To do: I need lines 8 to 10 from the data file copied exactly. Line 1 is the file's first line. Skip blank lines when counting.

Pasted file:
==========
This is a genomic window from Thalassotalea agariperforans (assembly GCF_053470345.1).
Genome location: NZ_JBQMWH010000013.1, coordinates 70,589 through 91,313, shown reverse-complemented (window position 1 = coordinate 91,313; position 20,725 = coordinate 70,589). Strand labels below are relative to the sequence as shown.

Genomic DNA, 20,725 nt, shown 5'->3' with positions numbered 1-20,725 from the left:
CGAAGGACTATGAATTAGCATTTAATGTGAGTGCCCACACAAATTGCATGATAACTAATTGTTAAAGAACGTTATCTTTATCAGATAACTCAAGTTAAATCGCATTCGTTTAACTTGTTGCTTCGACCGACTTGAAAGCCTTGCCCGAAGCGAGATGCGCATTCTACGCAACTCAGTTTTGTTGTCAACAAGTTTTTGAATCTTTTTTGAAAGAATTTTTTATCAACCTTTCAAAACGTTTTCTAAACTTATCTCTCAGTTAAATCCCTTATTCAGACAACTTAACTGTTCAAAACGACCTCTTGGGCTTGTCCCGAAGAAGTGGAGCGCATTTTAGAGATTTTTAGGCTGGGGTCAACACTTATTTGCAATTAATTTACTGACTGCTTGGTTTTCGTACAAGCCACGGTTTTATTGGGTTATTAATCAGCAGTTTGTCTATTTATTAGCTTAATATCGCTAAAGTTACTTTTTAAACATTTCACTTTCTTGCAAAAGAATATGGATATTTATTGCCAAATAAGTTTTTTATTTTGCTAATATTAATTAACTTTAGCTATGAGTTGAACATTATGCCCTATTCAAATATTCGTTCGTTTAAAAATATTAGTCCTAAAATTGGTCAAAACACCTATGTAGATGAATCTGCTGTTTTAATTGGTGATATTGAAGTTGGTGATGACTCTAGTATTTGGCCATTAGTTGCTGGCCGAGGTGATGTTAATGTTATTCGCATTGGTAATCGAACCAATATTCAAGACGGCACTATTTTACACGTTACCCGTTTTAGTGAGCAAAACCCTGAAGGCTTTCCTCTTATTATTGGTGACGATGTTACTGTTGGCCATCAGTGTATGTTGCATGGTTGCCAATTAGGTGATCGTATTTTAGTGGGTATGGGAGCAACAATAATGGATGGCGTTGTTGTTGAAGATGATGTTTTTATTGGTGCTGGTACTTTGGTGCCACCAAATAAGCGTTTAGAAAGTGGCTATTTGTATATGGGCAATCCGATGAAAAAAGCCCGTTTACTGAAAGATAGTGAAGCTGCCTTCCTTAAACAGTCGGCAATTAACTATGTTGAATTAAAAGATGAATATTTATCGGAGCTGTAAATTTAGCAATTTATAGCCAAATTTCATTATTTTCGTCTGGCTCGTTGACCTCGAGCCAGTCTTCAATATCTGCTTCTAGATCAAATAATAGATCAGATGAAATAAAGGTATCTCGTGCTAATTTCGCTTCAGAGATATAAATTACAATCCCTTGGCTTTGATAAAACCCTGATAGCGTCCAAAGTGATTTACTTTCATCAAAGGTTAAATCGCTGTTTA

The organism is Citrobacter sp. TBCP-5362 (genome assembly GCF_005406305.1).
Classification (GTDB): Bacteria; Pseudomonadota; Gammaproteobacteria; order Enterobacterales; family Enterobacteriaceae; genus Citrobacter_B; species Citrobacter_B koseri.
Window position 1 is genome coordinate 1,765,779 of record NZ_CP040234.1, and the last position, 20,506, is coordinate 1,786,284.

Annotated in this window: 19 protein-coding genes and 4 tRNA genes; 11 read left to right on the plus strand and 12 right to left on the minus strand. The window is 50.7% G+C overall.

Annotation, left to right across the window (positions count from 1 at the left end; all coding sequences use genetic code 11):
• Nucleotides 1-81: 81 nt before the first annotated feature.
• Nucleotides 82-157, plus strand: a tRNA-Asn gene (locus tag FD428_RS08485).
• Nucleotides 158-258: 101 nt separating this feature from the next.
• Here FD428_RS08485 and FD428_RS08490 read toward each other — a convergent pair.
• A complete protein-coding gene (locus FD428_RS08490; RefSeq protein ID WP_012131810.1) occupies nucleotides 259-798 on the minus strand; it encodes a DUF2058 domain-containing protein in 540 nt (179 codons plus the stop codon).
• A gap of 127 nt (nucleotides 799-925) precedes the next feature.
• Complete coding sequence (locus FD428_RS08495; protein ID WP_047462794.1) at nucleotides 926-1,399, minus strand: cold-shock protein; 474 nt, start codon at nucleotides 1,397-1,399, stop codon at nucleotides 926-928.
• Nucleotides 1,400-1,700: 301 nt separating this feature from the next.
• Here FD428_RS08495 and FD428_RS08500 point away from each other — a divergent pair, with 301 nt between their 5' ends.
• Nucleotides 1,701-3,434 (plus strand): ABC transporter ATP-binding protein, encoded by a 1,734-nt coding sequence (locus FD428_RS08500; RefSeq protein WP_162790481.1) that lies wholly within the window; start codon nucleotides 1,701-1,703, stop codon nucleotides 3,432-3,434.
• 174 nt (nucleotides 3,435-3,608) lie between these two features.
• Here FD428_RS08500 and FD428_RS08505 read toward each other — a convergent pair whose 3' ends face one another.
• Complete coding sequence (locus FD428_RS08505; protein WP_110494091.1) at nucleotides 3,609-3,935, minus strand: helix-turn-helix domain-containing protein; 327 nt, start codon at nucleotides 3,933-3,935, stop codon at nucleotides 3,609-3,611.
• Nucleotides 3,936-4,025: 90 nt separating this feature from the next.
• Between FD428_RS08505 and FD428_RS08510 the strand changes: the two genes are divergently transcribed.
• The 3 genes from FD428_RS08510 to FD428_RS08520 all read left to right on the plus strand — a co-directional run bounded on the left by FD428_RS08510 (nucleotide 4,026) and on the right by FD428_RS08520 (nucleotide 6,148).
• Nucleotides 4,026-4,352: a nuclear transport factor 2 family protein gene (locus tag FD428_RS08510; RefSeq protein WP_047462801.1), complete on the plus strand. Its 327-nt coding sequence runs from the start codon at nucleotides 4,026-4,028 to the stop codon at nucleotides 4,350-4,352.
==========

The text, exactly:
Annotated in this window: 19 protein-coding genes and 4 tRNA genes; 11 read left to right on the plus strand and 12 right to left on the minus strand. The window is 50.7% G+C overall.

Annotation, left to right across the window (positions count from 1 at the left end; all coding sequences use genetic code 11):
• Nucleotides 1-81: 81 nt before the first annotated feature.